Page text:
Mr Speaker, this will be the hardest speech I will ever give, however it wasn’t difficult to write, as there was just so much that I wanted to say.
Jo Cox, the honourable member for Batley and Spen was the very best of us.
She may have been small, but she packed a political punch, which was simply, beyond measure.
She came into this place with such passion and energy. From the very start, she had a clarity about what she was here to achieve, about what needed to change, and she wasn’t going to waste any time in getting on with it. She knew that the people counting on her, couldn’t afford to wait.
Her experiences of working in some of the most dangerous places in the world, caring for some of the most desperately vulnerable, upholding the principles of justice and basic human rights, were reflected in both her politics, and her character. It meant that when she spoke, people listened. There was a weight to what she had to say, she wasn’t afraid to say it, and she had a vision of a world, better than the one which has taken her from us.
She would work characteristically across the benches to build support for change, in the most collegiate of ways, which has been reflected in the tributes paid to her.
When the new 2015 intake of Labour MPs arrived in Westminster in May of last year, I remember our then acting leader, the right honourable member for Camberwell and Peckham telling us, that ‘Every day you are an MP, is a day that you can make a difference.’
Nobody embodied that sentiment, more than Jo.
With friends and colleagues, she would speak candidly about the challenges of balancing a young family, with the pressures of being a diligent and effective member of Parliament.
I was both Jo’s friend, and Jo’s whip, which should have been a difficult balance to strike, but it wasn’t.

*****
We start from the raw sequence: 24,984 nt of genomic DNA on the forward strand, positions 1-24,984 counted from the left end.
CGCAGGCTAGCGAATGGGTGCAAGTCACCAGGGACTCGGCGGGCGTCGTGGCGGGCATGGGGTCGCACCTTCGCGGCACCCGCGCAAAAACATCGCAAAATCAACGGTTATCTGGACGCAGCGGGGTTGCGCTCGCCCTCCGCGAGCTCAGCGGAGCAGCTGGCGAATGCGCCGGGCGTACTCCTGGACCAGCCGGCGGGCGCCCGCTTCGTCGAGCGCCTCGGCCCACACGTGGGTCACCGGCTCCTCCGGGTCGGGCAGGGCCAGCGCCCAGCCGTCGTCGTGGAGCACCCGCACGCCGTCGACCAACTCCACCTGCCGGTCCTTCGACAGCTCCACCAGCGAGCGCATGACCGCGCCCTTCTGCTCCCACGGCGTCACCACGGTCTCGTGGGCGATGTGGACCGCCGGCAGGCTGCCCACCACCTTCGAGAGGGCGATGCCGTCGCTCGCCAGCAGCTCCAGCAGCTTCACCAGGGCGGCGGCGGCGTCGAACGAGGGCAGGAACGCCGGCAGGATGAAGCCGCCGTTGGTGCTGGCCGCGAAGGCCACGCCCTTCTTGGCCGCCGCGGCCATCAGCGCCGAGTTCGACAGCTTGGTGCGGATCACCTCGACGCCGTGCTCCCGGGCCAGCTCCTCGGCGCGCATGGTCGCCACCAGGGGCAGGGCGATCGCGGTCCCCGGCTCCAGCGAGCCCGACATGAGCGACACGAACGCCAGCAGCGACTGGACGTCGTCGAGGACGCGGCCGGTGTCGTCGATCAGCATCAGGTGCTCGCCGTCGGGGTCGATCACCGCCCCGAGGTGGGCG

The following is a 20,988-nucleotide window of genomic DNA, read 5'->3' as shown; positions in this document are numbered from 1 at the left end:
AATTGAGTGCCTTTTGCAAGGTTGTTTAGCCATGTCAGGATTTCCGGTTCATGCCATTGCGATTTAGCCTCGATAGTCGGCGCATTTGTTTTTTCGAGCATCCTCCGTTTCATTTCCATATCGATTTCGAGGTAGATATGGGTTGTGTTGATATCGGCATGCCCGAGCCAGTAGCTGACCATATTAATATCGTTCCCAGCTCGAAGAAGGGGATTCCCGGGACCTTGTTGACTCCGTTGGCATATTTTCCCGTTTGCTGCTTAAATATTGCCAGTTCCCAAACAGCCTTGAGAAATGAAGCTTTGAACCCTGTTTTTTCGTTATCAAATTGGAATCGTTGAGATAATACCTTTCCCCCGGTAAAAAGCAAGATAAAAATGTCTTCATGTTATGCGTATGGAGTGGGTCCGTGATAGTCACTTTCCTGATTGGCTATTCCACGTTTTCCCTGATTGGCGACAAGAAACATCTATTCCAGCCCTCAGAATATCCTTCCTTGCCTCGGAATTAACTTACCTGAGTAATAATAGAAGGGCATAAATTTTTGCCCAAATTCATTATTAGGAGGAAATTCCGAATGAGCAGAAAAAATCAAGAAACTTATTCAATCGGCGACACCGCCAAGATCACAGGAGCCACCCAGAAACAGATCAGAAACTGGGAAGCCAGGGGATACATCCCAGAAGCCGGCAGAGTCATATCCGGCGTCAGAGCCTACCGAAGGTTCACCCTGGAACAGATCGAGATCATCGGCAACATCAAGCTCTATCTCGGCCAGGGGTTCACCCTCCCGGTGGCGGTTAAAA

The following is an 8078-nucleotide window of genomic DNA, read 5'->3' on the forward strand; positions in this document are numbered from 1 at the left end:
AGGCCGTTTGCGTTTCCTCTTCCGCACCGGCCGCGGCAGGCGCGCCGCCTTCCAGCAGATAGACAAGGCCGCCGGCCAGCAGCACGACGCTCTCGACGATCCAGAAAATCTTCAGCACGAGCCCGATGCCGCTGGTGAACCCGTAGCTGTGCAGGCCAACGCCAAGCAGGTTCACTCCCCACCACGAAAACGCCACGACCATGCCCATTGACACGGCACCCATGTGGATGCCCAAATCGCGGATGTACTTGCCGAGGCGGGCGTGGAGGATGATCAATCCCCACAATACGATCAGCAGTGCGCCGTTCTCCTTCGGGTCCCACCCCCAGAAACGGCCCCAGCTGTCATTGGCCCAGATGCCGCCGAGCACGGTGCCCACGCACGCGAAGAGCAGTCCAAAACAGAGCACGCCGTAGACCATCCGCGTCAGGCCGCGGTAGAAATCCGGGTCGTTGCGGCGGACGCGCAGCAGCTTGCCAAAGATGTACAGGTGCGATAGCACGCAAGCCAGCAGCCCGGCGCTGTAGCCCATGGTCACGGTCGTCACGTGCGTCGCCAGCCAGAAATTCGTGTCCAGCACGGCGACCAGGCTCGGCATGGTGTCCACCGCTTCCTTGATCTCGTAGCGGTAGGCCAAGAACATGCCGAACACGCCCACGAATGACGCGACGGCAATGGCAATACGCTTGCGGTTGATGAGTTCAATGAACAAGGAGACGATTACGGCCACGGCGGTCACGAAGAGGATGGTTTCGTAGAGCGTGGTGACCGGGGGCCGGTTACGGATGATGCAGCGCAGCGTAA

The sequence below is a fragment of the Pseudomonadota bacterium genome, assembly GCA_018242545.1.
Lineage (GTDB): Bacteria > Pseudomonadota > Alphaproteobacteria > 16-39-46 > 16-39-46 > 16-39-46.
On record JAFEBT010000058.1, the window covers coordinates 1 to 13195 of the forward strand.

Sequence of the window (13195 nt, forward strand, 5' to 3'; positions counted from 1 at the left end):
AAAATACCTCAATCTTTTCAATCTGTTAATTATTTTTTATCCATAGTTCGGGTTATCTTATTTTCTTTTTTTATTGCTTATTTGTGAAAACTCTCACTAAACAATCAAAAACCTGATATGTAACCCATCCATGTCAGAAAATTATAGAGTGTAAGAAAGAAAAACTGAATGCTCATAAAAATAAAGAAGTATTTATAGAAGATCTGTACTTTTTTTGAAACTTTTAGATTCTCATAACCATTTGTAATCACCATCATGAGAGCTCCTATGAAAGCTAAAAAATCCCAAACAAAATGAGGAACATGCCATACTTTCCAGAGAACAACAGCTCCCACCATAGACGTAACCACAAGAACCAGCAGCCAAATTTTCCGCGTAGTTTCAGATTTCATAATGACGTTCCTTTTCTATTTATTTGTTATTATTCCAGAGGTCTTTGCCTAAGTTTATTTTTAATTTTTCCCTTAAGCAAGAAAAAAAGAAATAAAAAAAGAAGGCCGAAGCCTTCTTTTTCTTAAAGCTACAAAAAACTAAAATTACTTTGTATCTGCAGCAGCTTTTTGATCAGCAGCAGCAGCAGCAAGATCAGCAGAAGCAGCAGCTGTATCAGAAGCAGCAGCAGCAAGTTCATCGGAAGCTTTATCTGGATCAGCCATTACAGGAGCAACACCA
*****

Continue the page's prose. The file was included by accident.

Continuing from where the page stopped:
That’s not to say that she was the easiest person to whip, as she just knew that certain late night votes were just not as important as being there to put her children to bed and tuck them in.
Jo managed to reconcile being both, a hero, of our movement, with being incredibly down to earth. You only had to hear Jo speak to know that her roots were firmly in Batley and Spen. She was a daughter of Yorkshire and she fought tirelessly for those who had put their faith in her.
I, like all of us, will remember Jo in many different ways. She spoke of her predecessor Dr Broughton in her maiden speech, alluding to the fact that he had been credited with bringing down a Government, and she put the front bench opposite on notice with a smile that we all came to know and love. Whilst they laughed it off at the time, I wouldn’t be at all surprised if they hadn’t become increasingly nervous once, they began to realise just how formidable she really was.
But I’ll also remember Jo, in the voting lobbies in her gym kit leaving us all wondering, really, where did she find the energy. I’ll remember hearing the trials and tribulations of the kids recently having chicken pox.
I will remember regional news following her as a newly elected MP, and capturing the moment when one of the kids lost a shoe to the Thames, that Jo had to try and retrieve, all before starting the day.
I will remember her warmth, her spirit, and her laugh.
And those of us from my intake who had the pleasure of her company as she hosted an event to mark our first year in office on Tuesday of last week, will be eternally grateful for those treasured memories and the chance to all be together one last time.
The honourable member for Redcar, told me that she will remember Jo as a comet. Burning brightly, lighting up the dark. Awe inspiring and giving off sparks of heat, light and positive energy wherever it goes, and I cannot think of a better way of describing her.
Mr Speaker, Jo was the heart and soul of these benches and we are heartbroken. We loved her every day and we will miss her every day. She inspired us all and I swear that we will do everything in our power, to make her and her family proud.